mod_perl_method_handlers - How to use mod_perl's MethodHandlers


Described here are a few examples and hints how to use MethodHandlers with modperl.

This document assumes familiarity with at least the perltoot manpage and ``normal'' usage of the Perl*Handlers.

It isn't strictly modperl related, more like ``what I use objects for in my modperl environment''.


If a Perl*Handler is prototyped with '$$', this handler will be invoked as method, being passed a class name or blessed object as its first argument and the blessed request_rec as the second argument, e.g.

 package My;
 @ISA = qw(BaseClass);
 sub handler ($$) {
     my($class, $r) = @_;
 package BaseClass;
 sub method ($$) {
     my($class, $r) = @_;


 PerlHandler My


 PerlHandler My->handler

Since the handler is invoked as a method, it may inherit from other classes:

 PerlHandler My->method

In this case, the 'My' class inherits this method from 'BaseClass'.

In Perl 5.6.0 or later, you can use subroutine attributes in place of subroutine prototypes:

 package My;
 @ISA = qw(BaseClass);
 sub handler : method {
     my($class, $r) = @_;

see the the attributes manpage manpage for additional information on subroutine attributes.

To build in the ability to specify Perl*Handlers as method handlers, configure mod_perl with:

 % perl Makefile.PL PERL_METHOD_HANDLERS=1 [PERL_FOO_HOOK=1,etc]


The short version: For pretty much the same reasons we're using OO perl everywhere else. :-) See the perltoot manpage.

The slightly longer version would include some about code reusage and more clean interface between modules.


Let's start with a simple example.

In httpd.conf:

 <Location /obj-handler>
 SetHandler perl-script
 PerlHandler $My::Obj->method

In or another PerlRequire'd file:

 package This::Class;
 $My::Obj = bless {};
 sub method ($$) {
     my($obj, $r) = @_;
     print "$obj isa ", ref($obj);

which displays:

 This::Class=HASH(0x8411edc) isa This::Class


That wasn't really useful, so let's try something little more advanced.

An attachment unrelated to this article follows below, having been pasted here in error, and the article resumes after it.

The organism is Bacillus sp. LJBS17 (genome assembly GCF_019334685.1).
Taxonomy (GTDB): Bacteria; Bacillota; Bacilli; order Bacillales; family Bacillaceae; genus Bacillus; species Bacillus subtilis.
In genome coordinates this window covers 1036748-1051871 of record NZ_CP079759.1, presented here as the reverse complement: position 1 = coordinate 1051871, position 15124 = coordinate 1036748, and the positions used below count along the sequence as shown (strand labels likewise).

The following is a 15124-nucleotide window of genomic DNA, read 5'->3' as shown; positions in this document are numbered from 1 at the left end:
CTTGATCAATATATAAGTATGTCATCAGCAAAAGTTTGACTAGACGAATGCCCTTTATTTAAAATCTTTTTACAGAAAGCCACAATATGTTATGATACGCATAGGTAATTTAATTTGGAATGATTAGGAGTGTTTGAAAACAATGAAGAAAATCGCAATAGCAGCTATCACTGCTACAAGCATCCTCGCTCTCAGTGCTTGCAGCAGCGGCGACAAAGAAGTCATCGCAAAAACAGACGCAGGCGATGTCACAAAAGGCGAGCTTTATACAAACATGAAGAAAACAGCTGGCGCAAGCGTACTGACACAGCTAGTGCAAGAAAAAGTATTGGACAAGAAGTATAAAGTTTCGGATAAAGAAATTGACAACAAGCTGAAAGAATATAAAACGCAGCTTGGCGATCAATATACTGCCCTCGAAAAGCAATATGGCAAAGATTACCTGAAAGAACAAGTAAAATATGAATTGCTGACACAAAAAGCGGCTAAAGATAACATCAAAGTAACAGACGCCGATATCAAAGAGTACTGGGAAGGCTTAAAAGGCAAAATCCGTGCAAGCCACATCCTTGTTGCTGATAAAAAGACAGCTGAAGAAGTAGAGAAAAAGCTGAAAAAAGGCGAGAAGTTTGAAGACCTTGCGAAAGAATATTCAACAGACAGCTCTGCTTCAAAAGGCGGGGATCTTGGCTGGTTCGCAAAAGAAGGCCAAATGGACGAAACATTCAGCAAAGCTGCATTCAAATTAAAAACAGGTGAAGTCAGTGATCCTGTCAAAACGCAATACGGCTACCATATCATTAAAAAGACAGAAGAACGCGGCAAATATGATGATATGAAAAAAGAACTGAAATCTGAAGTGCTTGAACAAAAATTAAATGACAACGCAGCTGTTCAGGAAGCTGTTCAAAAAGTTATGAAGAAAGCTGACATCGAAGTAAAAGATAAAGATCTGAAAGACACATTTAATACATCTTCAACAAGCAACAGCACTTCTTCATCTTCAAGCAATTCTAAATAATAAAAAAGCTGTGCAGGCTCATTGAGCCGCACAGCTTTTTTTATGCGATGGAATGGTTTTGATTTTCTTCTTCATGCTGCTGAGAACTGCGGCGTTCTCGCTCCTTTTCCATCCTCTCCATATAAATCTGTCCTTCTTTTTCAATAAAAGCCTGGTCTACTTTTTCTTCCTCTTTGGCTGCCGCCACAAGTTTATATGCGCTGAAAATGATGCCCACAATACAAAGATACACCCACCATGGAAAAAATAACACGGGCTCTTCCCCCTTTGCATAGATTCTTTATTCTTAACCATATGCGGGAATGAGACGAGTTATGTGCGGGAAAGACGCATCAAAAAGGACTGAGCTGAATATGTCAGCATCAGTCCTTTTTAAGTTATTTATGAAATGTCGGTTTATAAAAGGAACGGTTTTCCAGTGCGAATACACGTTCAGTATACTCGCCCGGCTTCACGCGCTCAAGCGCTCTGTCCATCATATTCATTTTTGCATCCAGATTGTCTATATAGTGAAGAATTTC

I've a little module which creates a graphical 'datebar' for a client. (See It's reading a lot of small gifs with numbers and weekdays, and keeping them in memory in's native format, ready to be copied together and served as gifs.

Now I wanted to use it at another site too, but with a different look. Obviously something to do with a object. Hence I changed the module to a object, and can now do a

 $Client1::Datebar = new Datebar(
         -imagepath => '/home/client1/datebar/',
         -size      => [131,18],
         -elements  => 'wday mday mon year hour min',
 $Client2::Datebar = new Datebar
         -imagepath => '/home/client2/datebar/',
         -size      => [90,14],
         -elements  => 'wday hour min',

And then use $Client1::Datebar and $Client2::Datebar as PerlHandlers in my Apache configuration. Remember to pass them in literal quotes ('') and not ``'' which will be interpolated!

I've a webinterface system to our content-database. I've created objects to handle the administration of articles, banners, images and other content. It's then very easy (a few lines of code) to enable certain modules for each client, depending on their needs.

Another area where I use objects with great success in my modperl configurations is database abstraction. All our clients using the webinterface to handle f.x. articles will use a simple module to handle everything related to the database. Each client have

 $Client::Article = new WebAjour::Article(-host => '');

in a module what will be run at server startup.

I can then use some simple methods from the $Client::Article object in my embperl documents, like:

 [- $c = $Client::Article->GetCursor(-layout=>'Frontpage') -]
 [$ while($c->Fetch) $]
   <h2>[+ $c->f('header') +]</h2>
   [+ $c->f('textfield') +]
 [$ endwhile $]

Very very useful!


mod_perl expects object handlers to be in the form of a string, which it will thaw for you. That means that something like

 $r->push_handlers(PerlHandler => '$self->perl_handler_method');

This doesn't work as you might expect, since Perl isn't able to see $self once it goes to PerlHandler.

The best solution to this is to use an anonymous subroutine and pass it $r yourself, like this:

 $r->push_handlers(PerlHandler => 
     sub {
         my $r = shift;


This document is written by Ask Bjoern Hansen <> or <>. Corrections and suggestions are most welcome. In particular would more examples be appreciated, most of my own code is way too integrated with our system, which isn't suitable for public release.

Some codesnippets is from Doug MacEachern.


the mod_perl manpage, the Apache manpage, the perltoot manpage (also available at